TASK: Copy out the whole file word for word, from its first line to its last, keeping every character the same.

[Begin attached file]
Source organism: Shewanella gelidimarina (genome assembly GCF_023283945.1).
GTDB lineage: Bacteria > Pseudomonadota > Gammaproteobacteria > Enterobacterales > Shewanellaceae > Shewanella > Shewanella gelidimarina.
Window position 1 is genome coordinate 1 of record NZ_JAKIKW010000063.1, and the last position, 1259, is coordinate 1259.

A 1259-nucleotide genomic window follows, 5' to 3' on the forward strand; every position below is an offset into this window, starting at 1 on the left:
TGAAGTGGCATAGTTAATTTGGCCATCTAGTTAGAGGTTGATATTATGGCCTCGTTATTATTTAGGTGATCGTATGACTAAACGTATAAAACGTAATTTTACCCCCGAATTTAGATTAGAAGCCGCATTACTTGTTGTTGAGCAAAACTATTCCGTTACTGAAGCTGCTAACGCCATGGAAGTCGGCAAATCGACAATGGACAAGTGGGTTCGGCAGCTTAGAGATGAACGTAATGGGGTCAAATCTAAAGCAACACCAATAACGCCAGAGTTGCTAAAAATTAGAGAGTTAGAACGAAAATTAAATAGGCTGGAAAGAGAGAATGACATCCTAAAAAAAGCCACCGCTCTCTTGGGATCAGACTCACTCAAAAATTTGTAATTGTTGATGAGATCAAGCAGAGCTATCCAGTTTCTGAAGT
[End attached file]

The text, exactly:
Source organism: Shewanella gelidimarina (genome assembly GCF_023283945.1).
GTDB lineage: Bacteria > Pseudomonadota > Gammaproteobacteria > Enterobacterales > Shewanellaceae > Shewanella > Shewanella gelidimarina.
Window position 1 is genome coordinate 1 of record NZ_JAKIKW010000063.1, and the last position, 1259, is coordinate 1259.

A 1259-nucleotide genomic window follows, 5' to 3' on the forward strand; every position below is an offset into this window, starting at 1 on the left:
TGAAGTGGCATAGTTAATTTGGCCATCTAGTTAGAGGTTGATATTATGGCCTCGTTATTATTTAGGTGATCGTATGACTAAACGTATAAAACGTAATTTTACCCCCGAATTTAGATTAGAAGCCGCATTACTTGTTGTTGAGCAAAACTATTCCGTTACTGAAGCTGCTAACGCCATGGAAGTCGGCAAATCGACAATGGACAAGTGGGTTCGGCAGCTTAGAGATGAACGTAATGGGGTCAAATCTAAAGCAACACCAATAACGCCAGAGTTGCTAAAAATTAGAGAGTTAGAACGAAAATTAAATAGGCTGGAAAGAGAGAATGACATCCTAAAAAAAGCCACCGCTCTCTTGGGATCAGACTCACTCAAAAATTTGTAATTGTTGATGAGATCAAGCAGAGCTATCCAGTTTCTGAAGT